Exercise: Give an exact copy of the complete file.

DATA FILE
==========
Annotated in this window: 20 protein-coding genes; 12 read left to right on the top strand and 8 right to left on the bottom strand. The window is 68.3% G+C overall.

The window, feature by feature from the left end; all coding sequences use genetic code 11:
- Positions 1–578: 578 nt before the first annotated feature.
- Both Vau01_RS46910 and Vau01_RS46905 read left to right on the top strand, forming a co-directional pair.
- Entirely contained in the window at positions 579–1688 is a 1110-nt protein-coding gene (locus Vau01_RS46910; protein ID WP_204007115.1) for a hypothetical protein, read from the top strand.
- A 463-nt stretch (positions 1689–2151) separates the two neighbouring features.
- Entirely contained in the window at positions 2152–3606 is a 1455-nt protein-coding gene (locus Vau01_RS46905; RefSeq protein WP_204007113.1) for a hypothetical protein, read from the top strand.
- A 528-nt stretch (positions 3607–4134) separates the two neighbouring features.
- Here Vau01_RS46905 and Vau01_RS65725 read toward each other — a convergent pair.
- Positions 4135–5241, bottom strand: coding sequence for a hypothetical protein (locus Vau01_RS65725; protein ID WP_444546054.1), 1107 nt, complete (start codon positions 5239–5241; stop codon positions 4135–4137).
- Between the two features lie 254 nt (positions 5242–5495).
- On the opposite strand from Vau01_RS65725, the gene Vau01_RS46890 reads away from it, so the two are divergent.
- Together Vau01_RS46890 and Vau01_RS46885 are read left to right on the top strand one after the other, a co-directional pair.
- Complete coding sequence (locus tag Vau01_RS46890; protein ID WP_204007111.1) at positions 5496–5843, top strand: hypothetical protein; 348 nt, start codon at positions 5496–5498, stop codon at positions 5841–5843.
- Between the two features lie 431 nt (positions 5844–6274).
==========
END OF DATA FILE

Annotated in this window: 20 protein-coding genes; 12 read left to right on the top strand and 8 right to left on the bottom strand. The window is 68.3% G+C overall.

The window, feature by feature from the left end; all coding sequences use genetic code 11:
- Positions 1–578: 578 nt before the first annotated feature.
- Both Vau01_RS46910 and Vau01_RS46905 read left to right on the top strand, forming a co-directional pair.
- Entirely contained in the window at positions 579–1688 is a 1110-nt protein-coding gene (locus Vau01_RS46910; protein ID WP_204007115.1) for a hypothetical protein, read from the top strand.
- A 463-nt stretch (positions 1689–2151) separates the two neighbouring features.
- Entirely contained in the window at positions 2152–3606 is a 1455-nt protein-coding gene (locus Vau01_RS46905; RefSeq protein WP_204007113.1) for a hypothetical protein, read from the top strand.
- A 528-nt stretch (positions 3607–4134) separates the two neighbouring features.
- Here Vau01_RS46905 and Vau01_RS65725 read toward each other — a convergent pair.
- Positions 4135–5241, bottom strand: coding sequence for a hypothetical protein (locus Vau01_RS65725; protein ID WP_444546054.1), 1107 nt, complete (start codon positions 5239–5241; stop codon positions 4135–4137).
- Between the two features lie 254 nt (positions 5242–5495).
- On the opposite strand from Vau01_RS65725, the gene Vau01_RS46890 reads away from it, so the two are divergent.
- Together Vau01_RS46890 and Vau01_RS46885 are read left to right on the top strand one after the other, a co-directional pair.
- Complete coding sequence (locus tag Vau01_RS46890; protein ID WP_204007111.1) at positions 5496–5843, top strand: hypothetical protein; 348 nt, start codon at positions 5496–5498, stop codon at positions 5841–5843.
- Between the two features lie 431 nt (positions 5844–6274).